What are things you’ve learned from other generations of women, both younger and older?

Older generations of women have taught me to empower other women I work with, and find ways for their voices to be heard, regardless of the role I’m in. You can really do this at any level within an organization. Younger generations of women have taught me to demand more of my employer. Older generations of women may say “any paid leave is great” or “at least there are some women leaders in the company now!” Let’s be loud when we say, no, that’s BS, do better. (And to be fair, plenty of women that are older than me will also call BS!).

Women are more likely to deal with “imposter syndrome.” How do you counteract that?

Conjure an image of a man who suffers from the exact opposite problem, and remember he would not hesitate to sit in your role and give his opinion, and you’ll instantly feel more confident that your contributions have value.

[EMPLOYEE HEADSHOT] Imani Palmer - Senior Data Scientist, Corvus InsuranceImani Palmer, Senior Data Scientist 

Did you face any challenges entering a primarily male-dominated field?

The main challenge I faced entering a primarily male-dominated field is the acceptance that I will always be alone. I am from a different culture and I have different viewpoints based on how I was raised in society. This makes conversations and building relationships in this field more difficult than I originally thought. I eventually adapted to this new world, but I have realized no one has adapted to who I am.

If you could tell your younger self anything, what would you say?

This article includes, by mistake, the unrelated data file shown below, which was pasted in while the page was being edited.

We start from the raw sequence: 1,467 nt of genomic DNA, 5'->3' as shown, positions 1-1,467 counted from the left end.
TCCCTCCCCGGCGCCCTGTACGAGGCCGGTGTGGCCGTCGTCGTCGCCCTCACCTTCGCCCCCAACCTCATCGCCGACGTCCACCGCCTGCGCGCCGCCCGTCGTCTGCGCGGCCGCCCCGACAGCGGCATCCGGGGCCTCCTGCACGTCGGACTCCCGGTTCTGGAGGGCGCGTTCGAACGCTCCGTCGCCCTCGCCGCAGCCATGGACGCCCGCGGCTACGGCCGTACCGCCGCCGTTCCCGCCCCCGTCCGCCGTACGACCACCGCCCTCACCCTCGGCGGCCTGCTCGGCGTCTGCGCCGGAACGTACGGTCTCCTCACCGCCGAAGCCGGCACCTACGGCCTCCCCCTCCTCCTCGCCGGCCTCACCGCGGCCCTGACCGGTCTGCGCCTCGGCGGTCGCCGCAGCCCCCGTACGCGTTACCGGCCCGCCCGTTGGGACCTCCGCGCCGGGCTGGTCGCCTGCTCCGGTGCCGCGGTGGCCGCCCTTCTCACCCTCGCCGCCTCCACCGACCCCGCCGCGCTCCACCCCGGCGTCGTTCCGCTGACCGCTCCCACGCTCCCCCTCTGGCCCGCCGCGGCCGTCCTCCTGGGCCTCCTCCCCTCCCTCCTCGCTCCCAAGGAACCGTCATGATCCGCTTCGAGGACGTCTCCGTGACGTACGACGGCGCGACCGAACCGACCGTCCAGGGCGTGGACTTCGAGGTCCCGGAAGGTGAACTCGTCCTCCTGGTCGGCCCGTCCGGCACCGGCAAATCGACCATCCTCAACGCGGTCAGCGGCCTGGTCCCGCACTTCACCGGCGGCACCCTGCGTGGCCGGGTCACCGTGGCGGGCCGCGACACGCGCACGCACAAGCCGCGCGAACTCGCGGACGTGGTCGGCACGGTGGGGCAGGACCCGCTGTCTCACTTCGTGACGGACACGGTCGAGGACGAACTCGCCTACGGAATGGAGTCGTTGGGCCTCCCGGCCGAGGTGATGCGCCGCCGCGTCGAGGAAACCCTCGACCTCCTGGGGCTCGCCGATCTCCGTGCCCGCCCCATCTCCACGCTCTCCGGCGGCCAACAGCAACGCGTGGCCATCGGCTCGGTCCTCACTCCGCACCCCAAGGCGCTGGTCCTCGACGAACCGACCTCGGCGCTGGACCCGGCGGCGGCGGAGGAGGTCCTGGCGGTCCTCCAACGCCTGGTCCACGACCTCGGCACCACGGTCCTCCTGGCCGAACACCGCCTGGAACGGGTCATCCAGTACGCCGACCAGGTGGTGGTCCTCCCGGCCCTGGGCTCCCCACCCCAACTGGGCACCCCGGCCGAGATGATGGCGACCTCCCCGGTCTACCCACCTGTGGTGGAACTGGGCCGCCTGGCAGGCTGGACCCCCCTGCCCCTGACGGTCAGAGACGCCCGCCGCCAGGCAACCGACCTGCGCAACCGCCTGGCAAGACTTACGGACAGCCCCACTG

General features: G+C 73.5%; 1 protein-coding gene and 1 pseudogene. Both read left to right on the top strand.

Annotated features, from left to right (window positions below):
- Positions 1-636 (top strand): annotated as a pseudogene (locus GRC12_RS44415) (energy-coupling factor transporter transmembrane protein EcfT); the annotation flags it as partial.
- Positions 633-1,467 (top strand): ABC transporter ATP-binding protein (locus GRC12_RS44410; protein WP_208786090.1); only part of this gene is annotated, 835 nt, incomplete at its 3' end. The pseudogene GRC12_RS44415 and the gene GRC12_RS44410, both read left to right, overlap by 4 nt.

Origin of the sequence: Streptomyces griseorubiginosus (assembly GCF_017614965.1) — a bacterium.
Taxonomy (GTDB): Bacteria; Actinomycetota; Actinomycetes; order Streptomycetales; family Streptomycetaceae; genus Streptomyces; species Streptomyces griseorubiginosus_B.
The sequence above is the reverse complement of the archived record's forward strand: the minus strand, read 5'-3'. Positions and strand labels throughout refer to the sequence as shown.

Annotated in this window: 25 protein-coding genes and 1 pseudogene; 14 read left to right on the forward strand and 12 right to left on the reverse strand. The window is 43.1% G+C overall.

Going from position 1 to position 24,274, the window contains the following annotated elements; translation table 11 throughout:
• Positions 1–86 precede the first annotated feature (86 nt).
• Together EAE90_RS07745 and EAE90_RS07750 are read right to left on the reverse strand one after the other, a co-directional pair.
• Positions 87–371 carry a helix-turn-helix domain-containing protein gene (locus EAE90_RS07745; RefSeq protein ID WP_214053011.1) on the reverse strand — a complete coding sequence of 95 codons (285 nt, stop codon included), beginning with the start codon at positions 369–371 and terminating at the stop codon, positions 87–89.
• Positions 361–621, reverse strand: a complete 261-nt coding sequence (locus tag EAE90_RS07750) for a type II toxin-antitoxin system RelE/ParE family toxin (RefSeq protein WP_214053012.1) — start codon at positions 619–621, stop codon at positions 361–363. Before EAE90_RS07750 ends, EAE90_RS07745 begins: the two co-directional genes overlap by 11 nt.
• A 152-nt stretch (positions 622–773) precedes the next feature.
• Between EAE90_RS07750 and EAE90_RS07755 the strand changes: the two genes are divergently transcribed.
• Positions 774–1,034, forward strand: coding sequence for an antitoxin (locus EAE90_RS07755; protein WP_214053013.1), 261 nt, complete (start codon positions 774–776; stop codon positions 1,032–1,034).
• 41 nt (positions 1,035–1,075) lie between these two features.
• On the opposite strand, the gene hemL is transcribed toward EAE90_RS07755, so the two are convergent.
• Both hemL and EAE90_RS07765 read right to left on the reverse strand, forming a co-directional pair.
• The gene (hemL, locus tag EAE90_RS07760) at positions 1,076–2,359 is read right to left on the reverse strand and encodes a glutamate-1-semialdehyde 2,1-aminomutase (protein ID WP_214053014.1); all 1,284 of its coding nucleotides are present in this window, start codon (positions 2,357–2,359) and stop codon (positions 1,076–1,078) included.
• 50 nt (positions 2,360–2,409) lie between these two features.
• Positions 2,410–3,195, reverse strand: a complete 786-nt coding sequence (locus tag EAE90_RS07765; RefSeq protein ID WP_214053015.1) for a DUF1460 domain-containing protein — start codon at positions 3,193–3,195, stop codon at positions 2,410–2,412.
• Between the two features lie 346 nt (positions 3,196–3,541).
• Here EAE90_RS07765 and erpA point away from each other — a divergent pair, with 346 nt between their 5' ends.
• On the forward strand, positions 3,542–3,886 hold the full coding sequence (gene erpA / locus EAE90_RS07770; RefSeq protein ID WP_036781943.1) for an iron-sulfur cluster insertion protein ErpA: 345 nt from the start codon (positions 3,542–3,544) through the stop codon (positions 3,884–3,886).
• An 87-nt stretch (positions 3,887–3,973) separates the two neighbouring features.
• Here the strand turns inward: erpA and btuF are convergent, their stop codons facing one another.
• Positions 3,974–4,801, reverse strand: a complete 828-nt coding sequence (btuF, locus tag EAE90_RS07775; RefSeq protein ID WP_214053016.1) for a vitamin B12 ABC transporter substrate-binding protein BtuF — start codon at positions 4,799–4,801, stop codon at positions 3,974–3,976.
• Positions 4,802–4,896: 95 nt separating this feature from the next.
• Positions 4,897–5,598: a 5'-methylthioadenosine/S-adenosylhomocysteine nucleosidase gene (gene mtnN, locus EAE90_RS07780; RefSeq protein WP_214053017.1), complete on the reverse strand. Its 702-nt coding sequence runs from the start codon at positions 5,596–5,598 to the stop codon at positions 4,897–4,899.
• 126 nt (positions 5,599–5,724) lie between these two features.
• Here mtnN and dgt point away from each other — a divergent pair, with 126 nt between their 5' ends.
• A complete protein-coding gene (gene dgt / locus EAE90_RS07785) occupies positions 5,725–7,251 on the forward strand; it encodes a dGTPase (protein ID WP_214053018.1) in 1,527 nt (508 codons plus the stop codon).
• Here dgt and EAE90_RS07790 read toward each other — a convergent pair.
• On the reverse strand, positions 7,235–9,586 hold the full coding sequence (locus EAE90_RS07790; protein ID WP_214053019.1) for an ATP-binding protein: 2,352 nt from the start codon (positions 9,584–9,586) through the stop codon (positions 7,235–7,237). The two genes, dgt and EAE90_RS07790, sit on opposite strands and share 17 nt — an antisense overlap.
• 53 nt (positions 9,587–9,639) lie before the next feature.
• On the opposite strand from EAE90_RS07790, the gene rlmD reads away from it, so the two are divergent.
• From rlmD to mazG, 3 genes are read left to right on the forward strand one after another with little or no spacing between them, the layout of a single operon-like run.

I would tell myself that I am worth it. I am a power being that is worthy of all the good things coming her way. I should not stand in my own way.

Savanna Boyles, Senior Director of Claims [EMPLOYEE HEADSHOT] Savanna Boyles - Senior Director of Claims, Corvus Insurance

What are the best ways to address gender stereotypes, especially in the workplace?

I think having an engaged DEI initiative is a great step. From my experience, unconscious bias training is a really useful tool for opening the conversation about the myriad of ways that we might stereotype without even realizing or intending to. Encouraging allyship is also important — engaging allies to recognize and correct bias can really be a powerful tool for a company culture shift.

Did you face any challenges entering a primarily male-dominated field?

Yes. There will be men (and even some women) who will assume that you are less of an authority figure compared to the men in the room. There will be men who assume that the more administrative tasks are in your wheelhouse. For example, I vividly remember early in my career where a settlement agreement needed to be outlined by hand prior to being memorialized in a typed document. Out of a room full of men, I was nominated to write the notes because one of them was “sure I must have the best handwriting in the room." I can only assume the rationale was that aesthetic penmanship is more of a female trait.